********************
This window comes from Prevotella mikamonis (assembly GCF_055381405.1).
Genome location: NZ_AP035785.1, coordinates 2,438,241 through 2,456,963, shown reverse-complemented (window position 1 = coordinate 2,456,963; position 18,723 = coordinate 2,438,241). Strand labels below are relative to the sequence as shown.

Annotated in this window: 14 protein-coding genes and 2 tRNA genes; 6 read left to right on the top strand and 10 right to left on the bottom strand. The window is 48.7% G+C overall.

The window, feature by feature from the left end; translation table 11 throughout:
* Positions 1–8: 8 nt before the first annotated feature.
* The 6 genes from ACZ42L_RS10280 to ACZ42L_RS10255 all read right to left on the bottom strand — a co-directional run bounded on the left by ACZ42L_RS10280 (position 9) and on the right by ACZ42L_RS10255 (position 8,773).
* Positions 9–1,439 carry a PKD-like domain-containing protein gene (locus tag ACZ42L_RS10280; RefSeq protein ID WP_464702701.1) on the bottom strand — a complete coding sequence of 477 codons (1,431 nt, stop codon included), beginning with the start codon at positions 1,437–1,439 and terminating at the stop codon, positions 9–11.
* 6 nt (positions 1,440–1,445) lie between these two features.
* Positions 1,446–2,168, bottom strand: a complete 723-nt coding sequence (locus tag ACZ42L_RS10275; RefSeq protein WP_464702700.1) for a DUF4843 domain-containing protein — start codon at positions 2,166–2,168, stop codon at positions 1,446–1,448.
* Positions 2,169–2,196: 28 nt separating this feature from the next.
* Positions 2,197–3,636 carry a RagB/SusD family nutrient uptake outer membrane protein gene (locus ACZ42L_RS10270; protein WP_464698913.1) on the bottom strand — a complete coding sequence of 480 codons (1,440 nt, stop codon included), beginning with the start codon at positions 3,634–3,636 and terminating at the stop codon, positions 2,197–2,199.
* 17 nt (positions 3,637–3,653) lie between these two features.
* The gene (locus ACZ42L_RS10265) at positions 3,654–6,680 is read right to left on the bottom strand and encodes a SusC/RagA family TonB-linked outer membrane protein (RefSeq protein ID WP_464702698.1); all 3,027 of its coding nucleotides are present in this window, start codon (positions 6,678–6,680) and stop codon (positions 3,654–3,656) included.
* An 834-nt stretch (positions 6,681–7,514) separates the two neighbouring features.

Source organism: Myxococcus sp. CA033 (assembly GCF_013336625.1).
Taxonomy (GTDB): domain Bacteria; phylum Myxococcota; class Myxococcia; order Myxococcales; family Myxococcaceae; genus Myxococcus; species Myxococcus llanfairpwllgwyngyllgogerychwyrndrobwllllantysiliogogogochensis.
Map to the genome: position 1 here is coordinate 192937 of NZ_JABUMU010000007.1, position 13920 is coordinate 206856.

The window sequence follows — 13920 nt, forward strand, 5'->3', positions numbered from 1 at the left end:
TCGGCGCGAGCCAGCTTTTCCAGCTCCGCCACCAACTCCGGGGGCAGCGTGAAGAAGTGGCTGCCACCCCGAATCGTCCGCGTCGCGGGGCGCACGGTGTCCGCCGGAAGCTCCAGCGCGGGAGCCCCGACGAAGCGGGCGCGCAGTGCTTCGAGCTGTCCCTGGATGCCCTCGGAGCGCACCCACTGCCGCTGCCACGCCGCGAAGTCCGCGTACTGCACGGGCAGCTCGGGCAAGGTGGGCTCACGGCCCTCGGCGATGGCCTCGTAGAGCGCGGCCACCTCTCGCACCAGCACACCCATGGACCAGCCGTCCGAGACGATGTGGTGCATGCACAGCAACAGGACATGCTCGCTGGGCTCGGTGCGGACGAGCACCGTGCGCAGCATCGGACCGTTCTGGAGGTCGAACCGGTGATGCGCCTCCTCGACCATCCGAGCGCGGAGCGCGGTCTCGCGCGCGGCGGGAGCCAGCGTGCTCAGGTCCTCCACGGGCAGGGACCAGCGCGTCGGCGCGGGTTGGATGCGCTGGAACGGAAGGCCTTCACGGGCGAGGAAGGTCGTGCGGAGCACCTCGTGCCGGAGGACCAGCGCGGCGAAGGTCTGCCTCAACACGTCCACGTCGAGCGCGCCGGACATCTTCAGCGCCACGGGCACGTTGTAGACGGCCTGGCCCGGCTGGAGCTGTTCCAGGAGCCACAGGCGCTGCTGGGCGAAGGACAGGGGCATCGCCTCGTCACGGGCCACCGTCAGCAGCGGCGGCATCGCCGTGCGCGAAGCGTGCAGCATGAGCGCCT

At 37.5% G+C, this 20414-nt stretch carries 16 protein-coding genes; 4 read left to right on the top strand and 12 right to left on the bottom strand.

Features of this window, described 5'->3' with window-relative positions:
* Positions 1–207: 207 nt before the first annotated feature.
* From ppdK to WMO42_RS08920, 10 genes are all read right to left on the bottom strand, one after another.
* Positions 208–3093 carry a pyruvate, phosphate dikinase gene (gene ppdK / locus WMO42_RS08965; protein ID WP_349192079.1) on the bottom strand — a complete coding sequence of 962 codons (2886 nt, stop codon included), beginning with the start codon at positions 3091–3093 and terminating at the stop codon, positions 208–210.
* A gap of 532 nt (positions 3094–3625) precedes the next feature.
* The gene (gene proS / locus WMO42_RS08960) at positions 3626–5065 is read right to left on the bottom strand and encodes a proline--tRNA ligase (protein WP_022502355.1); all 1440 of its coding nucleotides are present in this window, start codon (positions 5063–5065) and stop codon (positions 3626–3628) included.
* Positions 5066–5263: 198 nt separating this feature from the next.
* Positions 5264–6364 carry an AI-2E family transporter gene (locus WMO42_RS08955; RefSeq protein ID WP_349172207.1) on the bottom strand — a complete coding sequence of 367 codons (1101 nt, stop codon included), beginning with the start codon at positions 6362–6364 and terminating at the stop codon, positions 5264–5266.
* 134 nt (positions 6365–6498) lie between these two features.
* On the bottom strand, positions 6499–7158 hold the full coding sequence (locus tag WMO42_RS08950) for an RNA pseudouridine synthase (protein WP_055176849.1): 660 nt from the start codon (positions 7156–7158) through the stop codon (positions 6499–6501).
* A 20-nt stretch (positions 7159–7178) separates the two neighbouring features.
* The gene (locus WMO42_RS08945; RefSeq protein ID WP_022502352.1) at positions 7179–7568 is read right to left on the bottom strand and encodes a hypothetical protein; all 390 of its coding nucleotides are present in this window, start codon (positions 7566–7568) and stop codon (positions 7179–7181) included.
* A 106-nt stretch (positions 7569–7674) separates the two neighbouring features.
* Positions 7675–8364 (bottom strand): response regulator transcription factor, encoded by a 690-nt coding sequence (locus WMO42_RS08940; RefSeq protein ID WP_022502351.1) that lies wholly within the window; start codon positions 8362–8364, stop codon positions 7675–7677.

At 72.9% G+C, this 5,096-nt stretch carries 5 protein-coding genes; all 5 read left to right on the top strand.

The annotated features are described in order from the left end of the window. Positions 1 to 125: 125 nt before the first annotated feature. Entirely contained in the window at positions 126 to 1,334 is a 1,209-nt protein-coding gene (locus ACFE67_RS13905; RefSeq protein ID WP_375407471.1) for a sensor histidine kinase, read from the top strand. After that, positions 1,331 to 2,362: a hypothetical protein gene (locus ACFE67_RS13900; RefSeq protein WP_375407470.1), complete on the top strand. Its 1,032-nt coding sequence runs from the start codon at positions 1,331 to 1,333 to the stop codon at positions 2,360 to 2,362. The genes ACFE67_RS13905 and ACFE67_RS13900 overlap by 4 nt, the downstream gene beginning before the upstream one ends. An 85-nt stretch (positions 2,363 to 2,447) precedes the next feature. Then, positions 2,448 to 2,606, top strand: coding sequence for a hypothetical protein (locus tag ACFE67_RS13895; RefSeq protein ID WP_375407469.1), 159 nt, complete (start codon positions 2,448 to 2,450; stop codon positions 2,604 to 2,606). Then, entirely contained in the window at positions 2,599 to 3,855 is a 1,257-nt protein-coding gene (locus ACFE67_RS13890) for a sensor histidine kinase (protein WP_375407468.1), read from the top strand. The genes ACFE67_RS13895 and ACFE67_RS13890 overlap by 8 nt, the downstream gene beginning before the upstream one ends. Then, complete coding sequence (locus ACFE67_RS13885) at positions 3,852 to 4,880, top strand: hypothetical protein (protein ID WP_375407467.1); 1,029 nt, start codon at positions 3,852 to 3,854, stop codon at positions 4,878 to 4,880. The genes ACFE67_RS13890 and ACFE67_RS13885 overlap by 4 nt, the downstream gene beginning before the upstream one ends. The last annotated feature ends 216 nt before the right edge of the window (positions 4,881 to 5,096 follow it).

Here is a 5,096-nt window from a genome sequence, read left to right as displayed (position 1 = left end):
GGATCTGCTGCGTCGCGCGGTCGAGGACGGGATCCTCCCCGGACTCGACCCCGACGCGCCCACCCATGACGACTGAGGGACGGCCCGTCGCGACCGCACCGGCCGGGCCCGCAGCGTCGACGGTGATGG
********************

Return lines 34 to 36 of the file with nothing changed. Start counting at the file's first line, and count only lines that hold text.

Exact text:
* Positions 7675–8364 (bottom strand): response regulator transcription factor, encoded by a 690-nt coding sequence (locus WMO42_RS08940; RefSeq protein ID WP_022502351.1) that lies wholly within the window; start codon positions 8362–8364, stop codon positions 7675–7677.

At 72.9% G+C, this 5,096-nt stretch carries 5 protein-coding genes; all 5 read left to right on the top strand.

The annotated features are described in order from the left end of the window. Positions 1 to 125: 125 nt before the first annotated feature. Entirely contained in the window at positions 126 to 1,334 is a 1,209-nt protein-coding gene (locus ACFE67_RS13905; RefSeq protein ID WP_375407471.1) for a sensor histidine kinase, read from the top strand. After that, positions 1,331 to 2,362: a hypothetical protein gene (locus ACFE67_RS13900; RefSeq protein WP_375407470.1), complete on the top strand. Its 1,032-nt coding sequence runs from the start codon at positions 1,331 to 1,333 to the stop codon at positions 2,360 to 2,362. The genes ACFE67_RS13905 and ACFE67_RS13900 overlap by 4 nt, the downstream gene beginning before the upstream one ends. An 85-nt stretch (positions 2,363 to 2,447) precedes the next feature. Then, positions 2,448 to 2,606, top strand: coding sequence for a hypothetical protein (locus tag ACFE67_RS13895; RefSeq protein ID WP_375407469.1), 159 nt, complete (start codon positions 2,448 to 2,450; stop codon positions 2,604 to 2,606). Then, entirely contained in the window at positions 2,599 to 3,855 is a 1,257-nt protein-coding gene (locus ACFE67_RS13890) for a sensor histidine kinase (protein WP_375407468.1), read from the top strand. The genes ACFE67_RS13895 and ACFE67_RS13890 overlap by 8 nt, the downstream gene beginning before the upstream one ends. Then, complete coding sequence (locus ACFE67_RS13885) at positions 3,852 to 4,880, top strand: hypothetical protein (protein ID WP_375407467.1); 1,029 nt, start codon at positions 3,852 to 3,854, stop codon at positions 4,878 to 4,880. The genes ACFE67_RS13890 and ACFE67_RS13885 overlap by 4 nt, the downstream gene beginning before the upstream one ends. The last annotated feature ends 216 nt before the right edge of the window (positions 4,881 to 5,096 follow it).